The Turkish government is concerned by increasing iron prices and has instructed the country’s official statistics agency (TÜİK) to develop a price index for iron and steel, Customs and Trade Minister Hayati Yazıcı has said.
Speaking at a recent meeting with iron and steel representatives in Ankara, the minister said they would submit a proposal to TÜİK to develop a price index on iron and steel prices as they directly affect the construction industry, the engine of the Turkish economy.
These issues should be solved through consultation, Anatolia news agency reported Yazıcı as saying yesterday.
Iron prices have increased as a result of the Turkish Lira’s depreciation against the U.S. dollar and increases in scrap iron prices, according to iron and steel representatives, who said they were also concerned about this increasing trend. Pices of iron used for construction in Turkish markets calculated in terms of US dollars, have posted only a 1.5 percent increase this year, from $822.5 per ton in January to $835 per ton in October, according to Turkey’s Iron and Steel Producers Association (DÇÜD). Prices in liras have, on the other hand, increased by 19.9 percent, due to volatility of the lira – dollar exchange rates recently.
Meanwhile, representatives of the construction industry pretend prices have hiked at a larger scale recently, which they say has increased their costs of production.
Noting that there are 30 crude steel producers, about 200 blooming mills, tens of steel service centers and more than 100 steel trading firms in Turkey, DÇÜD said it was not possible to speculate in the Turkish steel market to increase prices artificially. “Claims from both parties [steel producers and construction sector representatives] differ mainly because they make calculations in different currencies,” Murat Köse, chief editor of the Iron Steel Store magazine, told the Hürriyet Daily News on a phone interview yesterday, confirming figures regarding steel prices provided by DÇÜD.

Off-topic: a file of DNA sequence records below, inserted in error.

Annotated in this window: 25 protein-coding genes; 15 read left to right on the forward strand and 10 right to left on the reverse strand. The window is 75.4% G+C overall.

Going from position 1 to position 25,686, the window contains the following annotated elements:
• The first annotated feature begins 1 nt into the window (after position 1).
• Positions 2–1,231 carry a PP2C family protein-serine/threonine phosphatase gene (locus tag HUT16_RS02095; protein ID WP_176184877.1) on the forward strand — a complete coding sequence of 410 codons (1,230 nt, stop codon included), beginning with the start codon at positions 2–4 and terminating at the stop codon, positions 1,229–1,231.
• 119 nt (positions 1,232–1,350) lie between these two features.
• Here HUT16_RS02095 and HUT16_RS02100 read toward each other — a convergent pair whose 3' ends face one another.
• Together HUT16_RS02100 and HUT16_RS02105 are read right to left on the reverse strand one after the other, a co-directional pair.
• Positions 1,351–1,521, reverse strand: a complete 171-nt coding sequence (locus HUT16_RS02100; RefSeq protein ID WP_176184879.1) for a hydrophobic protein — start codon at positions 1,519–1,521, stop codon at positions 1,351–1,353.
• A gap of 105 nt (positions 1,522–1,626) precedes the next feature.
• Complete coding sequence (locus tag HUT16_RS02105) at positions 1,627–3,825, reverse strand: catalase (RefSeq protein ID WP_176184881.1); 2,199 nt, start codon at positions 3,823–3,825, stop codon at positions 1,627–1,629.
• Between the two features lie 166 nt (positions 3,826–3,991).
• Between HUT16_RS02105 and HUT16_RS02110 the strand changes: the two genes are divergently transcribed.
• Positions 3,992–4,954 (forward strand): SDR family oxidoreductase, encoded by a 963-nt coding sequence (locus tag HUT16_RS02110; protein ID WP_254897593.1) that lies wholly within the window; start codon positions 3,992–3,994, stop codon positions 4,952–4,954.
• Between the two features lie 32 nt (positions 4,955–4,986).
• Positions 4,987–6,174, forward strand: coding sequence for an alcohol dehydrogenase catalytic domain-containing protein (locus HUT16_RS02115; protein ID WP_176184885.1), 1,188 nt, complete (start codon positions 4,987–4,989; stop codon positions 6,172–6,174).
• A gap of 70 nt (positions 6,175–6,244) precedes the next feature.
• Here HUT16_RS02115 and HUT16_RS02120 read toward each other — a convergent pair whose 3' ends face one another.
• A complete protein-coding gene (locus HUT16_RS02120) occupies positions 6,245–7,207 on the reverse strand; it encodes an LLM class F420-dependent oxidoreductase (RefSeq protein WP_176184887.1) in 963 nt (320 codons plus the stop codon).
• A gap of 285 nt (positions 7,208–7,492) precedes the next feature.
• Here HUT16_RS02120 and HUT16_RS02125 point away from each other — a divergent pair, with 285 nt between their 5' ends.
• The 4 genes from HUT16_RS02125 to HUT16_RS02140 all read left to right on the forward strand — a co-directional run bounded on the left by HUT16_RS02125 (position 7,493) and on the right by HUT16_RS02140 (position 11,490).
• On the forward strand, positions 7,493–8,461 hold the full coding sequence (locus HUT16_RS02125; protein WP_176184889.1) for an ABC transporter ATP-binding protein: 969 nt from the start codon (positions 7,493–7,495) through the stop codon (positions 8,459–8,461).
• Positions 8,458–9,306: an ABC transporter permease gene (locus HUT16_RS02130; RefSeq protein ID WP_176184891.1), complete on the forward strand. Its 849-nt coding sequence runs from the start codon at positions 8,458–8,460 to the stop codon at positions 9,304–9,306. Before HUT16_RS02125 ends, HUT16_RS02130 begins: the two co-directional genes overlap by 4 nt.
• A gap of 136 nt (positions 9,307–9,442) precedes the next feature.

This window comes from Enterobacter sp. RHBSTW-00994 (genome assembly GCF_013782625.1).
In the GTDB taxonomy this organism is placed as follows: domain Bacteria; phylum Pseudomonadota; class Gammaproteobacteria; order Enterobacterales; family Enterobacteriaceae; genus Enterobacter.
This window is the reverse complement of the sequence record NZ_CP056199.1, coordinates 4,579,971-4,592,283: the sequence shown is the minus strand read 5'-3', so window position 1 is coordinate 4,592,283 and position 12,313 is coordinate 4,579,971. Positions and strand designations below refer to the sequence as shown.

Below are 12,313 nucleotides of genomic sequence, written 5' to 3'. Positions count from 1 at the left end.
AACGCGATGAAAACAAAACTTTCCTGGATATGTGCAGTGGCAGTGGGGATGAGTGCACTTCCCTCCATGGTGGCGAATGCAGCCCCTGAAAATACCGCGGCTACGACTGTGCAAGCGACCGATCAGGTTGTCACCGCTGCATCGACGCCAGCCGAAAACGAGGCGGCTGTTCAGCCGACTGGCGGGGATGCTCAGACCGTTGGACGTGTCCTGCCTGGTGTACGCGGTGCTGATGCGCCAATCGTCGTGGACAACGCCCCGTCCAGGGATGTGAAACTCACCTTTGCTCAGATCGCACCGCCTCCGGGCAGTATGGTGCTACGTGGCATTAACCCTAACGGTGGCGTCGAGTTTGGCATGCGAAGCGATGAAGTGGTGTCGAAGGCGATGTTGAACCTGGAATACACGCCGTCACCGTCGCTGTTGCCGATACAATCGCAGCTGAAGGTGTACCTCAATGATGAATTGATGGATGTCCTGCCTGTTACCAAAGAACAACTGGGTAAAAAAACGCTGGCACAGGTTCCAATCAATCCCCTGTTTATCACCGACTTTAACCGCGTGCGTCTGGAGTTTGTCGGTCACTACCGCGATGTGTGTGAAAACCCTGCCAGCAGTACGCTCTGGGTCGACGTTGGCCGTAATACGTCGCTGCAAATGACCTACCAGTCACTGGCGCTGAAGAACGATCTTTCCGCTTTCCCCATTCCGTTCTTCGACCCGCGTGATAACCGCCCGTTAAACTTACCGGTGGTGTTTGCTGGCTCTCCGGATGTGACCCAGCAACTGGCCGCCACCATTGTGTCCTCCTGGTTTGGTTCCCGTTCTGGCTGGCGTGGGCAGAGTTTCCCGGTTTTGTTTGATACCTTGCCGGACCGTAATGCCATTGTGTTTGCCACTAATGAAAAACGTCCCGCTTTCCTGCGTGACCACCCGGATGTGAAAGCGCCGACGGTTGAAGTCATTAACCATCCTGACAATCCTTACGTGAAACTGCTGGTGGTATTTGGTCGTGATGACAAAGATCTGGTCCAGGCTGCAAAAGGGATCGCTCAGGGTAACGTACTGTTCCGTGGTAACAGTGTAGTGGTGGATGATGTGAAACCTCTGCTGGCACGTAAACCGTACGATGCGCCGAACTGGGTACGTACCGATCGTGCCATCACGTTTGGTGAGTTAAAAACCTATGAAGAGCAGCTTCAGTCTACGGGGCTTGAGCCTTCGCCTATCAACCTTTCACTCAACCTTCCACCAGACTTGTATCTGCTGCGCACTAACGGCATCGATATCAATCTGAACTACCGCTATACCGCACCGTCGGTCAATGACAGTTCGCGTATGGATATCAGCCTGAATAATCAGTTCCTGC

Competition board investigation
Noting that the trend in sector prices would now be monitored regularly, Yazıcı said they also asked the Competition Board to start an investigation regarding the increase in iron prices.
Explaining the steps to be taken to address concerns in the iron and steel sectors within a short period of time, Yazıcı said: “Iron prices will be monitored on a daily basis. We will submit a proposal to TÜİK to develop price indices for all components related to the construction sector, particularly iron and steel, as soon as possible. When a contract is concluded, sector representatives will assess whether the [parties agree on] wholesale and fixed prices.”
Increases in iron and steel prices were introduced to Turkey’s agenda after Turkish Prime Minister Recep Tayyip Erdoğan said last week that “those who provoke the markets will have to face us.”
Still, the government does not intend to blame anyone on the developments, Yazıcı said. “We knew things would come to this point in advance. We conducted another similar meeting in August. … We would like the parties of the issue to generate a solution that will come as relief to us, too.” The government aims to protect both the rights of both the sectors and Turkish citizens, he added.
Sector representatives agreed to establish a joint working group that will try to analyze and follow developments before presenting a report to the minister by the coming week. Moreover, the ministry will coordinate regular group meetings and become an overseeing and evaluating platform.
Turkish Construction Industrialists Employers’ Union President Şükrü Koçoğlu, Turkish Iron and Steel Producers’ Association Co-chairman Bayram Yusuf Aslan and Turkish Contractors’ Union President Emin Sazak all participated in the meeting with the minister.